Spatial patterns of seed dispersal and seedling recruitment in Corema album (Empetraceae): the importance of unspecialized dispersers for regeneration

Calviño-Cancela, M. Spatial patterns of seed dispersal and seedling recruitment in Corema album (Empetraceae): the importance of unspecialized dispersers for regeneration. Journal of Ecology 90, 775–784 (2002). DOI: 10.1046/j.1365-2745.2002.00711.x


  • Spatial patterns of seed dispersal and seedling recruitment of Corema album were examined among and within habitats to determine the quantitative importance of different dispersers in each type of habitat, and their effectiveness in carrying seeds to suitable habitats for seedling recruitment.
  • Gulls, blackbirds and rabbits were, respectively, the main dispersers (45%, 40% and 15% of Corema album seeds). Within habitats, blackbirds disperse seeds mainly to female Corema album shrubs, while gulls and rabbits disperse seeds mainly to open ground.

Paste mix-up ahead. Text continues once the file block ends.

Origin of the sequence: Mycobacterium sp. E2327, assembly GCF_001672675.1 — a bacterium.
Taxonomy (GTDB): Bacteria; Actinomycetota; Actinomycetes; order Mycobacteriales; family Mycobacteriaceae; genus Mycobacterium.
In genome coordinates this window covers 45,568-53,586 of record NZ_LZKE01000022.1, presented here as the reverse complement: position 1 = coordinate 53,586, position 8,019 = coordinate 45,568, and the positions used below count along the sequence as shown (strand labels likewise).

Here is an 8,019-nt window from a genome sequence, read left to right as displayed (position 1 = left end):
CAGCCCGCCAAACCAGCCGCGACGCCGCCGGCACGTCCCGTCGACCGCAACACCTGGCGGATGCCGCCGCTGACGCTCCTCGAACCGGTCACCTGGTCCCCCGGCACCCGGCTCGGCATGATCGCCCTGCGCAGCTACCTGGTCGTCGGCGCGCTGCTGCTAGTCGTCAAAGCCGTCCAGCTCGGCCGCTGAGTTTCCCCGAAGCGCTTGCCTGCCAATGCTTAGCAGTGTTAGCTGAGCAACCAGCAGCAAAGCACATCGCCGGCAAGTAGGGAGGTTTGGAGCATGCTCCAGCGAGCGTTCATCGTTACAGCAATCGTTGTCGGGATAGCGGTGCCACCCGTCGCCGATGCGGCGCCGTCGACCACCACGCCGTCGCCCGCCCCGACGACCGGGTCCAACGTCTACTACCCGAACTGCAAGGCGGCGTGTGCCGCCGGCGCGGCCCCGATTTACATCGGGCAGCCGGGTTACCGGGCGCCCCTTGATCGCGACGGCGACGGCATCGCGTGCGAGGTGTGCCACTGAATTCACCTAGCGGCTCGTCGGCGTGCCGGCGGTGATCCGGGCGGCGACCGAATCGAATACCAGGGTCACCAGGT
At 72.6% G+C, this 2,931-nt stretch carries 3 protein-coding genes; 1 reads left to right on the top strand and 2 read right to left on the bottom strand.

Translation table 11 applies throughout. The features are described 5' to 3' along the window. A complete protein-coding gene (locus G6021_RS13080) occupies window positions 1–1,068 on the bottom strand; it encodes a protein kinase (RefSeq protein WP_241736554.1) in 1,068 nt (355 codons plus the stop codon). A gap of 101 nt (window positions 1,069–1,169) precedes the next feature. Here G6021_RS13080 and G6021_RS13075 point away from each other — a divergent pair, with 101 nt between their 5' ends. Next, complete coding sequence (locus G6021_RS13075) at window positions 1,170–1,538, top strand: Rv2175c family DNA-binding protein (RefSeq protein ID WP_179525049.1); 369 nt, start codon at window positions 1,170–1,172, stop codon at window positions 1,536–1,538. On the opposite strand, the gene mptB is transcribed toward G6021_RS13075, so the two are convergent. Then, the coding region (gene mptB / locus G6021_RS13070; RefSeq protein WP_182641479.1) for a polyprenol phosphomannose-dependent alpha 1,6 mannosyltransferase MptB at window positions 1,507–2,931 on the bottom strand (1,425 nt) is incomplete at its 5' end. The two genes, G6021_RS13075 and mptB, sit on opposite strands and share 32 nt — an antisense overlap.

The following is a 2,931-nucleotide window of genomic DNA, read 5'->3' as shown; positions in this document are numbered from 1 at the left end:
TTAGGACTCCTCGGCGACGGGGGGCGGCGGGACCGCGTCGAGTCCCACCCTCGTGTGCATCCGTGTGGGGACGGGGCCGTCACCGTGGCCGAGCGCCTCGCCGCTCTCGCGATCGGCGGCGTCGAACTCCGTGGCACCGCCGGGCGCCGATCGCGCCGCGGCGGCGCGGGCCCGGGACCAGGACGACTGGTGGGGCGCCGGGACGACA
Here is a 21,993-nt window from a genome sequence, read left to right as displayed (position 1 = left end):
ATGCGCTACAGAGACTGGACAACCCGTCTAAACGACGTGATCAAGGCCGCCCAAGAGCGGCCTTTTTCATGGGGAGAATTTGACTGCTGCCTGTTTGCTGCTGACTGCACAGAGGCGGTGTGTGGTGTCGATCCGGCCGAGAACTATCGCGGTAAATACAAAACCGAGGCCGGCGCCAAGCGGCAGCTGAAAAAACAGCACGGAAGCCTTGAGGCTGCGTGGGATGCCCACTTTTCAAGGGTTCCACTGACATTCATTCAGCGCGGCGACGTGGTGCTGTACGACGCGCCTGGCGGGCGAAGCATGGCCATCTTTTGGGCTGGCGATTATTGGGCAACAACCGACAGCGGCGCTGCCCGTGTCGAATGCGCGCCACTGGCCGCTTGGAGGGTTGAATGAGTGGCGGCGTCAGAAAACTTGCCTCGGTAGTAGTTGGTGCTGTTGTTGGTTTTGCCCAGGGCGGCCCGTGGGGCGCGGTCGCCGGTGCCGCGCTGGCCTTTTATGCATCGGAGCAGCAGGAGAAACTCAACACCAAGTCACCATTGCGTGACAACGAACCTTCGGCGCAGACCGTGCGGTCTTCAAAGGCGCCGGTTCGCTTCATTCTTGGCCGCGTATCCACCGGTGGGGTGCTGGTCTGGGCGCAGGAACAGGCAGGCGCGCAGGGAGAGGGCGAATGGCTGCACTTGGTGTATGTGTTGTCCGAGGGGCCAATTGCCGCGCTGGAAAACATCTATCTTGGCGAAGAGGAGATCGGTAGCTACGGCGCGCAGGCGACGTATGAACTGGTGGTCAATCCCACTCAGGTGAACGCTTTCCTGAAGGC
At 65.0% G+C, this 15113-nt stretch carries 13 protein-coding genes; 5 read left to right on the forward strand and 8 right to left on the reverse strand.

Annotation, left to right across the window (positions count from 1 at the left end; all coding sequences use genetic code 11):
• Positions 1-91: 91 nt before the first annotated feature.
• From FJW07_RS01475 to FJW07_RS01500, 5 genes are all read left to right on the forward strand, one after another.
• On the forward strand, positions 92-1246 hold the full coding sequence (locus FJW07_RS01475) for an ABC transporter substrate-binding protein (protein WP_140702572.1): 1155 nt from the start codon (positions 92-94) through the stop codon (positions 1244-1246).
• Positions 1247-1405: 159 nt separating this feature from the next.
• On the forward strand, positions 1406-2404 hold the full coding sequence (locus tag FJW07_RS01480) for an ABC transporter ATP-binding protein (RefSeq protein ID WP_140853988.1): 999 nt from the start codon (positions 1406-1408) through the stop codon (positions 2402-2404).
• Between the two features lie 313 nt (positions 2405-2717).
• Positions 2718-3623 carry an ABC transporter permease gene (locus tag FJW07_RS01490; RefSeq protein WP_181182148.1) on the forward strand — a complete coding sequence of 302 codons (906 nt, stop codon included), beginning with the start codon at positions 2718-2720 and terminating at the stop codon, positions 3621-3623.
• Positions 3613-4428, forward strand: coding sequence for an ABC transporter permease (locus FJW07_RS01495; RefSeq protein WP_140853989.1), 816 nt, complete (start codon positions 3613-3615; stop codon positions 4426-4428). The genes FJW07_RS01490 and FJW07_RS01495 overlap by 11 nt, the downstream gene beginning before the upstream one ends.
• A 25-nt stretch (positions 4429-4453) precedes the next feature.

• The quantitative role of dispersers varies among habitats because of their habitat preferences, causing the spatial pattern of seed rain to differ.
  • Open ground has the highest density of seedlings and the highest seedling-to-seed ratios. Regeneration is more active in the pioneer scrub than in the mature scrub and the herbaceous vegetation.
  • Gulls, rather than specialist frugivores, are the most effective dispersers in carrying seeds to suitable sites for recruitment.

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